Puréeing ripe persimmons into a creamy dressing makes for a sweet and juicy salad without excess oil. Persimmons are a seasonal treat with a local heritage. Native to the southeastern US and Asia, but able to be grown in Canada, and now grown around the world, much of what’s available in this country comes from California, Spain, and South Africa and starts appearing in markets in late fall and early winter. The most common cultivars are Fuyu and Hachiya persimmons, and either can be used for this recipe. Just keep in mind that Fuyus are ripe when firm whereas Hachiyas are ripe when their skins are begging to break and their tongue-tying astringency has turned to sugar-sweet juice. The only downside of being so juicy is that Hachiyas can be tricky to slice at that point, so if you’re going for presentation, choose Fuyus instead. If you can’t find persimmons, use sliced grapes. And feel free to top this salad with dukkah for a nutty, crunchy touch.
You can use any greens you like for this salad, from tender Boston lettuce to arugula to hardy kale, massaging the greens as much or as little as needed to soften them. Tender lettuces need just a gentle toss in the dressing (think relaxation massage) while kale needs something akin to deep-tissue. For tender greens, dress the salad just before serving so the leaves don’t wilt; hardier greens can be dressed well in advance.
In salad bowl, combine washed and dried greens with 1 cup (250 mL) persimmons and sliced cucumber.
In blender, combine remaining persimmons with white balsamic vinegar, Dijon mustard, and 1/8 tsp (0.5 mL) salt. Blend until smooth. Add oil and blend for 30 seconds, or until emulsified.
Sprinkle greens and fruit with pepper and remaining salt. Pour half of dressing over greens and use hands to coat leaves. Taste and add more salt and dressing as desired. Leaves should be lightly coated, not soggy.
Look for whole grain farro, which leaves the germ and bran intact, for this satisfying porridge that’s sure to kickstart your day. While the cooking time is longer than for pearled or semi-pearled varieties, you’ll get more nutrition. Take the time to enjoy the delicate scent of cardamom and ginger wafting through your kitchen as you prepare this. Ancient grain Farro (also referred to as emmer or einkorn) is a variety of wheat known as an ancient grain, which means that it hasn’t changed over time through breeding as is the case with many varieties of modern wheat.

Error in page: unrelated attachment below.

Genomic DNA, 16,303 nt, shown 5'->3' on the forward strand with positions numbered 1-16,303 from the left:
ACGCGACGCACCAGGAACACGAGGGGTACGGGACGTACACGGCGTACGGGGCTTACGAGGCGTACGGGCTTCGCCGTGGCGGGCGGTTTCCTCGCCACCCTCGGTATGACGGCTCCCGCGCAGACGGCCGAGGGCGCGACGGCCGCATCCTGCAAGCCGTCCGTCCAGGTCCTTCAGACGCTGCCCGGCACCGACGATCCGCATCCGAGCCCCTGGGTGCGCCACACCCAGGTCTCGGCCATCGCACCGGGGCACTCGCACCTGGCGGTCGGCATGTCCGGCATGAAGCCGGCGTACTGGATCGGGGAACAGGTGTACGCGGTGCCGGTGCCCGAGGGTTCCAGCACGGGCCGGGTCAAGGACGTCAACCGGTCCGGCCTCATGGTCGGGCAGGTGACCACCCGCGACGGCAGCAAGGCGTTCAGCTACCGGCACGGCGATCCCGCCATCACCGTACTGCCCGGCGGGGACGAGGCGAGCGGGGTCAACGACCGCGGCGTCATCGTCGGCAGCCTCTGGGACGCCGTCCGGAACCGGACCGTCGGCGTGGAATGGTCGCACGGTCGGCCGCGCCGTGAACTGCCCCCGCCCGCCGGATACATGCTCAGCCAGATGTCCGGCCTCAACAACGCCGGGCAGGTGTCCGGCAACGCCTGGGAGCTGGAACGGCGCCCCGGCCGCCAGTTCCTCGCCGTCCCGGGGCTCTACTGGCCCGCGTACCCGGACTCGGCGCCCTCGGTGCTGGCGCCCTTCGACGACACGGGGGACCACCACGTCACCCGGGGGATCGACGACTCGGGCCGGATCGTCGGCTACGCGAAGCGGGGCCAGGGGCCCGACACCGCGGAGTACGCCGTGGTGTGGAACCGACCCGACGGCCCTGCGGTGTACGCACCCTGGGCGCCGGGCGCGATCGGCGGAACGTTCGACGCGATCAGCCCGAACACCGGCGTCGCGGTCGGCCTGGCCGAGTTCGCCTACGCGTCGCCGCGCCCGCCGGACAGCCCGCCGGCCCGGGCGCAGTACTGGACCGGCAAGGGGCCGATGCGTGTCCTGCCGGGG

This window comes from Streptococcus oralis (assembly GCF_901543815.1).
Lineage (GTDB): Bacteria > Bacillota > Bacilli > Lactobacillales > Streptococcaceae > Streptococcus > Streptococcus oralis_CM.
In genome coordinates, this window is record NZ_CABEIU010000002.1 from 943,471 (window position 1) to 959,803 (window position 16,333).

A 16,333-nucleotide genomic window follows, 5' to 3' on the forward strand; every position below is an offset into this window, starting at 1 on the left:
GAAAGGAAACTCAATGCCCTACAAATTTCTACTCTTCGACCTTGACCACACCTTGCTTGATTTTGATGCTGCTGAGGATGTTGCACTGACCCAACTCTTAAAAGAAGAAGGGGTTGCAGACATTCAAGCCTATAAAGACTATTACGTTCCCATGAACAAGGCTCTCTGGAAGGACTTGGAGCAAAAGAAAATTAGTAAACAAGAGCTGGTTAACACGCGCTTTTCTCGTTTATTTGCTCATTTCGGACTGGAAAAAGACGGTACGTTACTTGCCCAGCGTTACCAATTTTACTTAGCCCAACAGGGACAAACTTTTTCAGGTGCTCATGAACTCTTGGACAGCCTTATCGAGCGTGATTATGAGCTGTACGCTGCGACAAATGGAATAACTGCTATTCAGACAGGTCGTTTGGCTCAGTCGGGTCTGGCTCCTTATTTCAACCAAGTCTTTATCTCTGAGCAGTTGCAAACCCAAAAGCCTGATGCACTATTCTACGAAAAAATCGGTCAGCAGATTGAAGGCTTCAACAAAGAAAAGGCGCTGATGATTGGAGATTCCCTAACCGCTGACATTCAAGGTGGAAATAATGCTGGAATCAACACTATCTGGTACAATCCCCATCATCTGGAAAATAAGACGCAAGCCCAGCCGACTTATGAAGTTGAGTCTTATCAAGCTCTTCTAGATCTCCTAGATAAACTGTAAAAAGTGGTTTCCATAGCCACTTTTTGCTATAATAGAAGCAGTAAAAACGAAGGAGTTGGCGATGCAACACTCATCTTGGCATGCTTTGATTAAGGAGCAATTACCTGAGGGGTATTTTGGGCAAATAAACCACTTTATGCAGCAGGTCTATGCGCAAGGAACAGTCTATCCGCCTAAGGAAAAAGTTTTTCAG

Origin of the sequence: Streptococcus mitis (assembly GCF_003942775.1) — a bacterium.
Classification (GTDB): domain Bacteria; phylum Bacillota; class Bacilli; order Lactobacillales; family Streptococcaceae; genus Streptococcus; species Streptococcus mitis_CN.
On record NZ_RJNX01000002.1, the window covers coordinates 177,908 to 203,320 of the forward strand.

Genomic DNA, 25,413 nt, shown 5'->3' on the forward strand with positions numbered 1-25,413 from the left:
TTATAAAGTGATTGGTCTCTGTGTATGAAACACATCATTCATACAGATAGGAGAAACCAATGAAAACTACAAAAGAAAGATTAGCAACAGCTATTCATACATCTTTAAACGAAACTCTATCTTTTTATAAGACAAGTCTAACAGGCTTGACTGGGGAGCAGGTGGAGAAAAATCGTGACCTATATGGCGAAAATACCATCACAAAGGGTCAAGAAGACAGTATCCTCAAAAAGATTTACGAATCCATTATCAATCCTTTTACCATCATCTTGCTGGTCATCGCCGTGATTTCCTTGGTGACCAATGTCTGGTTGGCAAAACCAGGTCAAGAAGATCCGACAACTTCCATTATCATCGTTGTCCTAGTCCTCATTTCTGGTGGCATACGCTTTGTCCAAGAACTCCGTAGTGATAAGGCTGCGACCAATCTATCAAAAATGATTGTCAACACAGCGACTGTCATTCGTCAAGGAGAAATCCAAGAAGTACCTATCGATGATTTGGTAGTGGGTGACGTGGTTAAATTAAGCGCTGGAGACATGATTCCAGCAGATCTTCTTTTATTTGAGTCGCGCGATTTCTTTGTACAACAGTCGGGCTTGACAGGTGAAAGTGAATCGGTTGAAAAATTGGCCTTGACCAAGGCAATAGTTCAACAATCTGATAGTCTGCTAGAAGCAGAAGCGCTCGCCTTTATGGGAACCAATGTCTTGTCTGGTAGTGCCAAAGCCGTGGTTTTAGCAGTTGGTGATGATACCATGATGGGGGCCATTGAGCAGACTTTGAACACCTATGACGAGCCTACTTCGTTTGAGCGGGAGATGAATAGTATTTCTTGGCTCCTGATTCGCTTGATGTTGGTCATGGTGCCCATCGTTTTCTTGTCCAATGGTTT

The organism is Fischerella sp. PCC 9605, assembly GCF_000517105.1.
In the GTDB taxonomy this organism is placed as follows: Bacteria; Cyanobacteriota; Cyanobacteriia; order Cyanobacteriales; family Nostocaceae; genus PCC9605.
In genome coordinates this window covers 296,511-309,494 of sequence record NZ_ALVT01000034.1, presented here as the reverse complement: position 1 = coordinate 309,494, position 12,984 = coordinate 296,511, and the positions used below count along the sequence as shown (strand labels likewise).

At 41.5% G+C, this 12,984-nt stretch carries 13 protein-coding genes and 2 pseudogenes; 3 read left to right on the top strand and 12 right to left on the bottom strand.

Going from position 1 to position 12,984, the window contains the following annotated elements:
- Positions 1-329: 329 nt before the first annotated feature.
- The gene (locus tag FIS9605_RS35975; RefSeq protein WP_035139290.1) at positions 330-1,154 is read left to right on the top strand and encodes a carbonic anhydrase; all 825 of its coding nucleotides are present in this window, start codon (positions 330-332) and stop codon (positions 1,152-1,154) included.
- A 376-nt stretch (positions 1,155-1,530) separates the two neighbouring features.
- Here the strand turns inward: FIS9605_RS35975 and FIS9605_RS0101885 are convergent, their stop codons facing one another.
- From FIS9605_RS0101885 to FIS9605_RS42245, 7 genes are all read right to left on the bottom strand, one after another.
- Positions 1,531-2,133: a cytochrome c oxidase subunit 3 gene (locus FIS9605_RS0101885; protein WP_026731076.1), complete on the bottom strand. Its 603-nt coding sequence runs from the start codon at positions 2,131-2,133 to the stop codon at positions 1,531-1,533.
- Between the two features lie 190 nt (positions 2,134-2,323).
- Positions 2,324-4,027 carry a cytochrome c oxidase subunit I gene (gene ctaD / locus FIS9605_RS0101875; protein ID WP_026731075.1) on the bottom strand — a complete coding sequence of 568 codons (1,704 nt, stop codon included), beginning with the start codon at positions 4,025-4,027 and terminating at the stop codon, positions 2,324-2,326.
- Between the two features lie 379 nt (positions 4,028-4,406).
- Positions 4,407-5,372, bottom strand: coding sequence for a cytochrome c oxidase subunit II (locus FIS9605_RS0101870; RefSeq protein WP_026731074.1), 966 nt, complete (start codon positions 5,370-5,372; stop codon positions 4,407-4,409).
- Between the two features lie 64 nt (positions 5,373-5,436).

Spanish-inspired flavours of almond and orange and a good punch of protein make this pudding a delicious and nutritious breakfast, snack, or dessert. The tiniest amount of large-flake sea salt and a drizzle of olive oil help bring all the flavours together. Amp up the orange For some additional orange flavour, when cooking chickpeas from dry, add a few strips of orange zest to the cooking water. Tastier toast Take your toast to the next level by using this pudding as a satisfying spread.
Breaking with tradition, think of this as a guise of tabbouleh salad with staying power, thanks to the addition of hearty sorghum and fibre-rich navy beans. It also ages fairly well, so it serves as a make-ahead meal that can keep for up to 3 days. A perfect plant-based option for weekday lunches.
This versatile salad featuring chickpeas in a bright, fragrant dressing, holds well in the fridge. Make it in advance or keep it for leftovers. Nigella seeds, also known as kalonji, lend a sweet, nutty flavour with an ever-so-slightly bitter edge that pairs perfectly with sweet potato’s sweetness. Chickpeas please! Chickpeas are a great source of dietary fibre; just 1 cup (250 mL) contains 42 percent of the recommended daily allowance. They’re also a very good source of manganese, which is important for calcium absorption and blood sugar regulation.